Submission + - How To Convince a Team to Undertake UX Enhancements on a Large Codebase 1

unteer writes: I work at a enterprise software company that builds an ERP system for a niche industry (i.e. not Salesforce or SAP size). Our product has been continuously developed for 10 years, and incorporates code that is even older. Our userbase is constantly expanding, and many of these users expect modern conveniences like intuitive UI and documented processes. However, convincing the development teams that undertaking projects to clean up the UI or build more self-explanatory features are often met with, "It's too big an undertaking," or, "it's not worth it."

Slashdotters, help me out. What is your advice for how to quantify and qualify improving the user experience of an aging, fairly large,but also fairly niche, ERP product?

Comment Re:Weasel Words (Score 2) 79

"Carnegie Mellon wrote that its Software Engineering Institute hadn’t received any direct payment for its Tor research from the FBI or any other government funder."

Now if that word "direct" had not been there I would have a little more faith.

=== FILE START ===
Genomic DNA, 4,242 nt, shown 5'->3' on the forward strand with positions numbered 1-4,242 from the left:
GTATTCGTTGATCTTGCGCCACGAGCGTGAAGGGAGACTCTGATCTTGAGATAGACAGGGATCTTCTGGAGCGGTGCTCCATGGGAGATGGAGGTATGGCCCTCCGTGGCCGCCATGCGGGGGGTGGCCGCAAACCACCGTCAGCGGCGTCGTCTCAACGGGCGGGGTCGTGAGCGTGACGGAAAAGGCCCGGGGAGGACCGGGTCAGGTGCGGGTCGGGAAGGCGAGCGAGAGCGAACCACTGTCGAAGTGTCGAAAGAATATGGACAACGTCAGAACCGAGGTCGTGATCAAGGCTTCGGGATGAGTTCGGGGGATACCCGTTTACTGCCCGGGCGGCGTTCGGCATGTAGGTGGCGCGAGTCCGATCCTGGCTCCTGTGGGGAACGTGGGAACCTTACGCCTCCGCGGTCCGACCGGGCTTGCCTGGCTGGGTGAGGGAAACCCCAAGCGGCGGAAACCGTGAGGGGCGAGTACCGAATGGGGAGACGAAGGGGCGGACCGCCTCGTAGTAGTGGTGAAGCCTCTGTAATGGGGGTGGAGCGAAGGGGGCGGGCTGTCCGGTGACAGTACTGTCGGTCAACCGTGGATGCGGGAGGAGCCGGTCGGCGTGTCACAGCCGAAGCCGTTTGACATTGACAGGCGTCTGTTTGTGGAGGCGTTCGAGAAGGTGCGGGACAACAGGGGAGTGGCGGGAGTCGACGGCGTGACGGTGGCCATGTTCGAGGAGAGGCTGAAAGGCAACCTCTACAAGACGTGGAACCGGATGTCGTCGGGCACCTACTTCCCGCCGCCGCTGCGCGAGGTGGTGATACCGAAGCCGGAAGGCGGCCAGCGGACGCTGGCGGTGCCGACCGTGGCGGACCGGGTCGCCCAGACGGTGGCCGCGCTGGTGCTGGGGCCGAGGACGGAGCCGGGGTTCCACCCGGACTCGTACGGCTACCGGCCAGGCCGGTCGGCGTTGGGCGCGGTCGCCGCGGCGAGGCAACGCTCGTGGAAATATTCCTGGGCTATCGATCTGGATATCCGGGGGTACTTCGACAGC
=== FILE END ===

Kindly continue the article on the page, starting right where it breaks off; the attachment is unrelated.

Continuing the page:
As well know , there are hundreds of ways to indirectly pay for stuff...... "Hey here's some money for your sports team", "hey here's some money for your building funds", etc etc etc etc etc

You forgot government grants. As the government gets more corporatized (even the good "public servants" are just less corrupt), you sure as hell can bet that the grant proposal/acceptance process can become part of the corruption (oh, look CMU - such nice grants proposals you have there ... )

Submission + - Texas narrowly rejects allowing academics to fact-check public school textbooks (csmonitor.com)

jriding writes: AUSTIN, Texas â" Top Texas education officials rejected Wednesday letting university experts fact-check textbooks approved for use in public-school classrooms statewide, instead reaffirming a vetting system that has helped spark years of ideological battles over how potentially thorny lessons in history and science are taught.

Submission + - The War on Campus Sexual Assault Goes Digital